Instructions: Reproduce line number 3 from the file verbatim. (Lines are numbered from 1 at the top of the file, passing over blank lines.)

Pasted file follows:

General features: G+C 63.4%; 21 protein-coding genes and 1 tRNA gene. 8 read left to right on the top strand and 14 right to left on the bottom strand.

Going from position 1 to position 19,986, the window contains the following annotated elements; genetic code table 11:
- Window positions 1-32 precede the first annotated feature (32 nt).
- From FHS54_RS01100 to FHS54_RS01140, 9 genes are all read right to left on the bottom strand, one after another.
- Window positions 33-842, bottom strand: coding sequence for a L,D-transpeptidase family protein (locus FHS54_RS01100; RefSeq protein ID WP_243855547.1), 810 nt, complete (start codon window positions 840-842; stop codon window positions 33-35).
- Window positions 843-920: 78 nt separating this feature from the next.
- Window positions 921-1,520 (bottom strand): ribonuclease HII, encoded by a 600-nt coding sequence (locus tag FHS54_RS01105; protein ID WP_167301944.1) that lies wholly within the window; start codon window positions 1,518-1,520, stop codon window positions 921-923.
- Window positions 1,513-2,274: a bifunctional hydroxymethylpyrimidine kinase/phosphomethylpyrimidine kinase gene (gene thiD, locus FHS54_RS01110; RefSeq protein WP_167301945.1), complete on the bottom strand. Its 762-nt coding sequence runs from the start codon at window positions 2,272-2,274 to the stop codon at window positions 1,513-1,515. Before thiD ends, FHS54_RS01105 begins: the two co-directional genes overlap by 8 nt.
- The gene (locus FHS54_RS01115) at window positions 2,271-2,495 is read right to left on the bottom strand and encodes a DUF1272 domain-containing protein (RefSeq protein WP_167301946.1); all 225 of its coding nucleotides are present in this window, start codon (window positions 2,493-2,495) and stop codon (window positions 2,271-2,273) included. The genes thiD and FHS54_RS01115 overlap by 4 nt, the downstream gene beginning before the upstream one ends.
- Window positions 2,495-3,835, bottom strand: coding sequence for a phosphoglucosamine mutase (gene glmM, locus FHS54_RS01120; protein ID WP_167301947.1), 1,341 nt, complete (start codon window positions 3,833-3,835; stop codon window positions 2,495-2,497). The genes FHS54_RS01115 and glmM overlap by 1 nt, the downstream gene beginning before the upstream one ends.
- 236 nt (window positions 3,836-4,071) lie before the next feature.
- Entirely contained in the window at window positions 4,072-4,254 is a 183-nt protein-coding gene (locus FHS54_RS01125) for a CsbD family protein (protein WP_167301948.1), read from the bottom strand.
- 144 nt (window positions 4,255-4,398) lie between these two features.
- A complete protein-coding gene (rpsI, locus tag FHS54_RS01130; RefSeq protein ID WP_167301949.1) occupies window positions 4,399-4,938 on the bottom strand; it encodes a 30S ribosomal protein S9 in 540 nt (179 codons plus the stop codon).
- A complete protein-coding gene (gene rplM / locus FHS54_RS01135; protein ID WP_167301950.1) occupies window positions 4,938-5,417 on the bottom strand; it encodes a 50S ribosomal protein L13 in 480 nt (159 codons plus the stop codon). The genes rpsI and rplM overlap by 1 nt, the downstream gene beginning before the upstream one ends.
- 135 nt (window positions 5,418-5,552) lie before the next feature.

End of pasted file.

- Window positions 1-32 precede the first annotated feature (32 nt).